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Do men have an issue with skincare?

Exploring the evolution of male grooming

Do men have an issue with skincare? Exploring the evolution of male grooming

How to convince your boyfriend to get into skincare? Give him products labeled "for men": this is the ironic but provocative introduction to a video by Maddalena D’Agostini, also known as "the chemistry of TikTok." The girl goes on to shift the focus to the behavior of male consumers when buying skincare products. Often, they prefer cosmetics labeled "man," stored in dark-colored packaging or, as Maddalena suggests, in packaging reminiscent of the arrangement of tools. However, the "problem" of the choice does not lie in this aspect, but rather in the fact that the functionality of the product is completely ignored. But is it just viral theories on TikTok, or is there scientific research behind it?

@madd.aliena Mandalo al tuo ragazzo!!

"Scientists are still studying this phenomenon; you will find many articles on PubMed. For men, the "oily or dry skin" discussion doesn't matter; what matters to them is that it says "for men". Supporting the chemist's words are the data from a recent study by the "Global Cosmetic Industry magazine". The survey revealed that 87% buy products "specially made for men," with 42% opting for unisex brands and 13% buying products intended for women.

Why are more and more men getting into the skincare world?


vale la pena spendere 20€ per un balsamo labbra di fenty?

suono originale - mel | beauty creator

Kantar, the global leader in providing insights, reveals that "men are more than ever willing to spend money on cosmetic and beauty products." By 2028, the global male beauty and skincare market is estimated to be worth about £115 billion, an increase from the nearly £80 billion in 2022. We had already talked about the exponential increase in men's makeup purchases, but when did this great interest in "male grooming" start? A study from the University of Halmstad highlights how, since the '80s, men have transitioned from being strong and virile to the image of a "dandy," taking care of themselves, following fashion, and remaining masculine despite their feminine and sensitive side. However, this trend has not always been present throughout history. In today's reality, thanks to data provided by Ipsos, we can affirm that more than half of men use beauty products, and among the main motivations are, on one hand, the desire to take care of themselves and, on the other hand, to improve their appearance. Only 15% have never used them and have no intention of using them in the future; among the main reasons are the perception of not needing them, the feeling of diminished masculinity, and a lack of knowledge of the benefits.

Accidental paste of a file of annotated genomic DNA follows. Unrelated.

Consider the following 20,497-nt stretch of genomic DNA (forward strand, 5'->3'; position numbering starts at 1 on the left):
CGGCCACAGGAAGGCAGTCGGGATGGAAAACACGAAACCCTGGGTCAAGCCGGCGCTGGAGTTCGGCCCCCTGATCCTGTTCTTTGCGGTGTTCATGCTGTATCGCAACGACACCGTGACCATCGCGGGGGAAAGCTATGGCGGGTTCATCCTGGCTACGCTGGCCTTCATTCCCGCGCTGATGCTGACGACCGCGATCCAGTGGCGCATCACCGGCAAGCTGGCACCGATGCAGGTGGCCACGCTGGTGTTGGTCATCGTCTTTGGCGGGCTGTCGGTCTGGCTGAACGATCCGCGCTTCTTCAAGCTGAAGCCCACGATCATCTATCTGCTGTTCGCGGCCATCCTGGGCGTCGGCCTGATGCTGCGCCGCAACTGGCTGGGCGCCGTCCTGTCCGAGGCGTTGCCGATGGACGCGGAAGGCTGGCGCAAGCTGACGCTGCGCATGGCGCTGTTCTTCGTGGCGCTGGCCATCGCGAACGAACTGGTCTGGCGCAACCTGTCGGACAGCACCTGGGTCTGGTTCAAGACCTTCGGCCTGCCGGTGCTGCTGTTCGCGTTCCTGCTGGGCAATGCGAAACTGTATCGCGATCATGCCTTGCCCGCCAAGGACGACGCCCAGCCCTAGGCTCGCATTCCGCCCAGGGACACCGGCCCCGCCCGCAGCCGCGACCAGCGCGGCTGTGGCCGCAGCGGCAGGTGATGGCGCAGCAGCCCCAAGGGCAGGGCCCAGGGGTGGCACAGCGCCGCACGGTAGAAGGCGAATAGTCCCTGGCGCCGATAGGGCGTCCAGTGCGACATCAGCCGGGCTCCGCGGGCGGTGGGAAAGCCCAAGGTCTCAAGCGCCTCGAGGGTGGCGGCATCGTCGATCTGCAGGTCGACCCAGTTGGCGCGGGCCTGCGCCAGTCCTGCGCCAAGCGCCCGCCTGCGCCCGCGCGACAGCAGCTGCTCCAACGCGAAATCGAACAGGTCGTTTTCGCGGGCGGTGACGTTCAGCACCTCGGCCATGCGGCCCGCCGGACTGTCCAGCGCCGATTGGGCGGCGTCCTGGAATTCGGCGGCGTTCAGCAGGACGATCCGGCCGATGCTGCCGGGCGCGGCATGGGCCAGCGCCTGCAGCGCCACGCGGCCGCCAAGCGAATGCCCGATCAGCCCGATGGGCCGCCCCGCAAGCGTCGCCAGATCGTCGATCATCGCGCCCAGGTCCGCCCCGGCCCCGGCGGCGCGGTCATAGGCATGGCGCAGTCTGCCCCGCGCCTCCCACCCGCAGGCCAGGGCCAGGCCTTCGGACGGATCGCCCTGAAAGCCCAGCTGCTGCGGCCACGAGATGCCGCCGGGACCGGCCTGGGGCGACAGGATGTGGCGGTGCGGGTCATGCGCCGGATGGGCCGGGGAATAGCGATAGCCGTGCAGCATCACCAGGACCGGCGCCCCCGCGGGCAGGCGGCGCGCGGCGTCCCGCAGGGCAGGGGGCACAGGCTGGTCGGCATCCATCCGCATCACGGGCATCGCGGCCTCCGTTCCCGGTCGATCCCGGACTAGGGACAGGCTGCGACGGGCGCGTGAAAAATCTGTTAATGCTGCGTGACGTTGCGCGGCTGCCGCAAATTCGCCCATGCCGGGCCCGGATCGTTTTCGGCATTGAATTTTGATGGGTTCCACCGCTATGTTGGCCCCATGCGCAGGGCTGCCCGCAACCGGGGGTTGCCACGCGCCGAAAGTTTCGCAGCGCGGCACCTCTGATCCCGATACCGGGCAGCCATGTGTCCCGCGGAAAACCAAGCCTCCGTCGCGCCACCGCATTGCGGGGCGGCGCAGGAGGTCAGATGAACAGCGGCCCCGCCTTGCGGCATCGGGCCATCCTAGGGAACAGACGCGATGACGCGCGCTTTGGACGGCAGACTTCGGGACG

@dearestqin Idc what y’all said but men should take a good care of themselves

To identify additional causes, the "Global Cosmetic Industry magazine" asked respondents to express, in a sentence, the reasons they buy self-care products. At the top of their list are "they help me express my true self" (62%), "they help correct something I'm insecure about" (58%), "I like my appearance after using these products" (39%), "they emphasize my natural attributes" (36%), "it has become more acceptable for men to wear makeup without stigma" (37%), and "it looks great on famous men, why not?" (27%).

Can opposite trends coexist?

@maybetamsin how’s toxic masculinity working out for you and your 3 in 1 body wash? #ThenNowForever #skincare #bye original sound - picturestart

If while scrolling on TikTok, we come across videos that mock the concept of masculinity, with phrases like "real men don't do skincare," five minutes later, on Instagram, we are admiring the new babygirl trend, preparing to mark the future of menswear. Therefore, we live in a digital and social ecosystem where trends, topics, and perspectives coexist, in total antithesis to each other. The fight against toxic masculinity, emphasis on gender stereotypes, and freedom of expression are just some of the elements simultaneously populating our public debate.

Will 2024 be the year when men develop more awareness in buying skincare products?


Perhaps we need to start with advertising to find an answer. The analysis of a corpus composed of advertisements for L'Oréal Men, Nivea Men, and Clarins Men shows that the male face is generally constructed as a "problem" that can be treated through the consumption of skincare products. Doing skincare enhances facial visual skills and therefore normalizes beauty practices, encouraging men to take care of and work on their skin, which for some may be considered a feminization practice. Conversely, advertisements employ masculine traits and strategies that connect cosmetic products to traditional values of masculinity. The beauty of the male body turns the consumption of skincare products into a performance through which men can maintain their already privileged status in society, reaffirming the double standard of aging (Sontag, 1972). The current challenge for beauty brands is to build awareness around the topic. Dig deep into the needs, desires, and behaviors of men in their relationship with beauty and personal care, to avoid creating strategies too focused on stereotypes, with particular attention to generational differences. The focus should be on advertising campaigns that highlight the product's functions, limiting gender differences or the needs of too niche an audience.

What do you think, have you noticed this behavior in yourselves or those around you, or do you believe there is a general, well-distributed awareness in the choice of skincare product purchases?